Licensee Status

Appellant challenges the findings and conclusions of the court that his activities are circumscribed by the licensing statutes and regulations governing real estate licensees (Bus. & Prof.Code, §§ 10130-10132) 4 and “advance fee” rental agents (Cal.Adm.Code, tit. 10, art. 17, § 28505 ). He argues that these provisions apply only to conduct of licensed brokers or salesmen (it was stipulated that appellant was not so licensed) and that there was no evidence he acted in the capacity of a licensee. Neither argument is supported in reason or the record.

The evidence considered below discloses that appellant owns and operates a property rental data service initially under the name of “Rental Data Systems” and thereafter as “Consumer Data Systems” (CDS) providing rental information to prospective tenants. The service consists of a printed pamphlet furnished to subscribers upon payment in advance of a $15 fee, containing descriptions and terms of available rentals; the “availability list” or pamphlet is produced in a typical classified-advertisement format and lists the address of the rental and telephone number of the advertiser. Appellant provides his advertising service to rental advertisers free of charge; his major source of advertisers consists of landlords or agents familiar with his “free advertising” service, and other listings obtained through direct solicitation of advertisers culled from the classified section of local newspapers of general circulation. Appellant solicits potential subscribers to his service by publishing many of his advertisers' rentals in such newspapers, generally describing the rental unit and cost but without identifying data. These “ads” are internally coded and provide appellant's business address and telephone number, e. g., finding number 1. (Fn. 2, infra.) Prospective tenants inquiring about advertised rentals are informed that the listed rentals are currently available and, upon advance payment of the subscription fee, are furnished a copy of a completed pamphlet containing the address and telephone number for each described rental. The subscription includes the privilege to “call-in” daily for a period of 30 days to receive up-dated matching rental information;6 the call-in service was renewable for an additional 30 days at the rate of $5 per renewal. The subscription fee was not automatically refunded in the event a rental was not obtained by the subscriber. While CDS did not directly participate in rental negotiations between an advertiser and prospective tenant, CDS would routinely solicit information relating to specific lease terms and conditions and would frequently inquire of both advertiser and subscriber whether they would negotiate certain terms (mainly allowance of pets and children); occasionally, it would offer opinions concerning average rental prices in a given area.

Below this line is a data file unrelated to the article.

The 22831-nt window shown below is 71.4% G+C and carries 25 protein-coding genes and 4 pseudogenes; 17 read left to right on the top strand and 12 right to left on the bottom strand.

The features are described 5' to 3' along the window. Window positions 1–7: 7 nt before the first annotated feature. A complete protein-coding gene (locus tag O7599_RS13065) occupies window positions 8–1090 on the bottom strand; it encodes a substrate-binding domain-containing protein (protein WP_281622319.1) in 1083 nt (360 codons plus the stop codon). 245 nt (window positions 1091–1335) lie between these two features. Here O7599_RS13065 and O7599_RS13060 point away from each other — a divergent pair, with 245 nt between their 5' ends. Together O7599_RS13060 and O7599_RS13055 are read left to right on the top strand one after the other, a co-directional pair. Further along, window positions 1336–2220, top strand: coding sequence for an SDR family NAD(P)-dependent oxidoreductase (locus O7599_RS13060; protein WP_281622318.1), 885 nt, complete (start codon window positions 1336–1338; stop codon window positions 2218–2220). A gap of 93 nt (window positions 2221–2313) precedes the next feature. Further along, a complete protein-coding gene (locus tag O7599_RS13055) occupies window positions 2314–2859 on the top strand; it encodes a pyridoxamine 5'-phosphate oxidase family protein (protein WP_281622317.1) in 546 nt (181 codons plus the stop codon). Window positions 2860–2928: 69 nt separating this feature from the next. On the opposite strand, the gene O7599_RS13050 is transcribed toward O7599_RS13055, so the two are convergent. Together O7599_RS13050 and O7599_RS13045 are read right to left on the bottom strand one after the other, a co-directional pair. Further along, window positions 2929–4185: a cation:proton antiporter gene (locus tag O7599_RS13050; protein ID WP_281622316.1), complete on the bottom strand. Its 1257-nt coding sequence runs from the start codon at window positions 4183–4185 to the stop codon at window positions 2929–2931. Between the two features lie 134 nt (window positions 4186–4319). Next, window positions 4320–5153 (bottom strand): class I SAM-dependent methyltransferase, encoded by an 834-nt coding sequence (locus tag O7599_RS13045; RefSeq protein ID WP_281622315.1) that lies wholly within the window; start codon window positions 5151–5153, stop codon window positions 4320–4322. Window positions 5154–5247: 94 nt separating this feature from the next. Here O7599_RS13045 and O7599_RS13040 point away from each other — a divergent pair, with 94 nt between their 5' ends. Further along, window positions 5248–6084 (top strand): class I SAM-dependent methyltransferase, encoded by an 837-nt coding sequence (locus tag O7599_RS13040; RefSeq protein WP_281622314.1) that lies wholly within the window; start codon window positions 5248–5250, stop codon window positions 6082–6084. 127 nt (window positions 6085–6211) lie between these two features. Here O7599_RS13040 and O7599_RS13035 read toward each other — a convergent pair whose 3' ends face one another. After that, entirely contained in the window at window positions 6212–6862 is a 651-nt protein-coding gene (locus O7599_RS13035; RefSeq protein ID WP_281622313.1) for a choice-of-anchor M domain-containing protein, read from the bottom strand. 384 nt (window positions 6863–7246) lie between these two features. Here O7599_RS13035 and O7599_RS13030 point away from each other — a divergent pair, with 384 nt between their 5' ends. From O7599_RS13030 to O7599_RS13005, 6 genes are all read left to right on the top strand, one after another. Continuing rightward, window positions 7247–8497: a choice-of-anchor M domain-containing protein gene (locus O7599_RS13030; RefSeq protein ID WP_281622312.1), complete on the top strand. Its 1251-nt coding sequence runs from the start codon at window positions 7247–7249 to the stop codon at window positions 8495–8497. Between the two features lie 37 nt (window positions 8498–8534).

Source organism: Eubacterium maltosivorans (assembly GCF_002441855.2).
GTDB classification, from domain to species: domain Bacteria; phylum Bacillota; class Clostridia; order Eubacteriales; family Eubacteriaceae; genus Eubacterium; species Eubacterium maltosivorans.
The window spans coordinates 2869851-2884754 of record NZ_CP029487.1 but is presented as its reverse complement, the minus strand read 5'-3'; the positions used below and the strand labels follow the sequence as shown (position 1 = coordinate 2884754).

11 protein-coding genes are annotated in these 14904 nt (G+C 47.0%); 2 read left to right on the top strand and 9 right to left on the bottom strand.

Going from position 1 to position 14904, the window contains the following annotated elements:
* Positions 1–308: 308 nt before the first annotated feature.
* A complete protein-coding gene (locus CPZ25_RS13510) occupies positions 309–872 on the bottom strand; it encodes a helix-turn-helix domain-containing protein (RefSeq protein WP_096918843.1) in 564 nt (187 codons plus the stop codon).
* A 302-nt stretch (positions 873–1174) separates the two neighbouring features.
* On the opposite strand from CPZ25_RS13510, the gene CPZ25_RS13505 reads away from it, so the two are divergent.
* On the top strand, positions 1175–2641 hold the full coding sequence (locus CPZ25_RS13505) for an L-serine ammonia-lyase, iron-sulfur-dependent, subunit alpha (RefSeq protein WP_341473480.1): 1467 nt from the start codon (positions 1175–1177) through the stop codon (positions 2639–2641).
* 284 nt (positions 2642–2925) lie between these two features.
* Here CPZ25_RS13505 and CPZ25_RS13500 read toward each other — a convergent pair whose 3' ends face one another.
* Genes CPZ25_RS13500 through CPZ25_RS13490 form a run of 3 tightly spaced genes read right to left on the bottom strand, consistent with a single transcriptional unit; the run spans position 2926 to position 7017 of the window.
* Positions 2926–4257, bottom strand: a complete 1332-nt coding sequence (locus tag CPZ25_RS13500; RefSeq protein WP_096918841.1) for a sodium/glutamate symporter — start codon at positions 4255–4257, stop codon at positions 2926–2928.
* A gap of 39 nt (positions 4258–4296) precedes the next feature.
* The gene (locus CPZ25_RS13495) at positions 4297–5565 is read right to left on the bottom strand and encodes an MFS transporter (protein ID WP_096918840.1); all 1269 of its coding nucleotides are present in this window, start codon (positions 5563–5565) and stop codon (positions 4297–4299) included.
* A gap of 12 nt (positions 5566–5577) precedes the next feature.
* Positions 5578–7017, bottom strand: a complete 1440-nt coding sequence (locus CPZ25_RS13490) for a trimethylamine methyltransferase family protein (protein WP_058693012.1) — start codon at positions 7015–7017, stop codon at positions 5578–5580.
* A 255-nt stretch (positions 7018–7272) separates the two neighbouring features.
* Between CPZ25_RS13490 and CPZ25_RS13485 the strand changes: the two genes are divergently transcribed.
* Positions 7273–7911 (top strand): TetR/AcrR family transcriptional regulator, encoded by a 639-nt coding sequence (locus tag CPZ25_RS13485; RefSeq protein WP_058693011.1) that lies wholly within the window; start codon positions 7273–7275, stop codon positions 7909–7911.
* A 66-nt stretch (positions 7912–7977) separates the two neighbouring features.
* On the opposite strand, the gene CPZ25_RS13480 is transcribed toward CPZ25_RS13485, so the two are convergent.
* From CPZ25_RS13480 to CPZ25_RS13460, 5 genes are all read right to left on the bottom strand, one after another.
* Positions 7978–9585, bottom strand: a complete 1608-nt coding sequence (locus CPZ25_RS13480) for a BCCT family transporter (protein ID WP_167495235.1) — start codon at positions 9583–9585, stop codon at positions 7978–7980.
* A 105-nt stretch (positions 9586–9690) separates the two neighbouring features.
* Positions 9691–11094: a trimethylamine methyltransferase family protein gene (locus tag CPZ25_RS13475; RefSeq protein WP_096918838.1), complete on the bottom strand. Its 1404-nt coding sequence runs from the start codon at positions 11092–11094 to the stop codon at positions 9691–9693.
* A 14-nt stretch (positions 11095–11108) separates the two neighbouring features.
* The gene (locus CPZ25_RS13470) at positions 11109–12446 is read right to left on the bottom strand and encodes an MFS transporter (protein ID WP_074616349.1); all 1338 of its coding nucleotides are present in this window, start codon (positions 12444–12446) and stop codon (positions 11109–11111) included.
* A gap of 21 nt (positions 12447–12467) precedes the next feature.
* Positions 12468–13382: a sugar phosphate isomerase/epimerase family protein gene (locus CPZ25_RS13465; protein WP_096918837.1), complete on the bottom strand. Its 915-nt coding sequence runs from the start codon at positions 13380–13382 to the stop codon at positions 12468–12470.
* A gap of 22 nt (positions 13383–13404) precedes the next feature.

The record amply supports the court's findings that appellant, without being validly licensed, solicited listings of nonowned rentals and prospective tenants for “a compensation or in expectation of a compensation.” (§ 10131.)

In a factually similar case interpreting an earlier version of section 10131, where the licensee urged a similar defense of being engaged solely in the sale of information (lists of names and descriptions of available rentals), it was held that such conduct constituted the placing of real estate for rent within the meaning of the licensing statute. (Dyer v. Watson (1953) 121 Cal.App.2d 84, 88-89, 262 P.2d 873.)

Additionally, the record demonstrates that appellant was regularly engaged in the business of furnishing rental information to prospective tenants for a $15 nonrefundable advance fee, conduct constituting regulable activities as an “Advance fee rental agent” within the meaning of section 2850 of the Administrative Code. The trial court's findings, supported by substantial evidence, as here, may not be disturbed on appeal. (Green Trees Enterprises, Inc. v. Palm Springs Alpine Estates, Inc. (1967) 66 Cal.2d 782, 784, 59 Cal.Rptr. 141, 427 P.2d 805.)

Appellant's claim that the subject licensing statutes and regulations cannot apply by reason of his nonlicensed status is illusory. A similar claim was made and rejected in People ex rel. Savage v. L. A. Trust Deed etc. Exchange (1961) 190 Cal.App.2d 66, 74, 12 Cal.Rptr. 144, 149, where the court stated: “As to the status of appellant salesmen, it was contended below . . . that by legal definition a real estate salesman is one who works for a licensed real estate broker (Bus. & Prof.Code, § 10132.1); therefore, since Exchange was not licensed, its salesmen could not be real estate salesmen. The point is a tenuous one and is answered by the equitable maxim, ‘That which ought to have been done is to be regarded as done . . .’ (Civ.Code, § 3529). Appellant salesmen were performing acts defined as duties of real estate salesmen (citation); they were properly so regarded, and enjoined, by the trial court.” Since the business activities of appellant required a valid real estate license, his claim of immunity in having failed to be so licensed is hardly persuasive. Such unlicensed activities were in direct violation of section 10130 and subject to restraint by administrative action of respondent agency. (See § 10086.)

Finder's Exception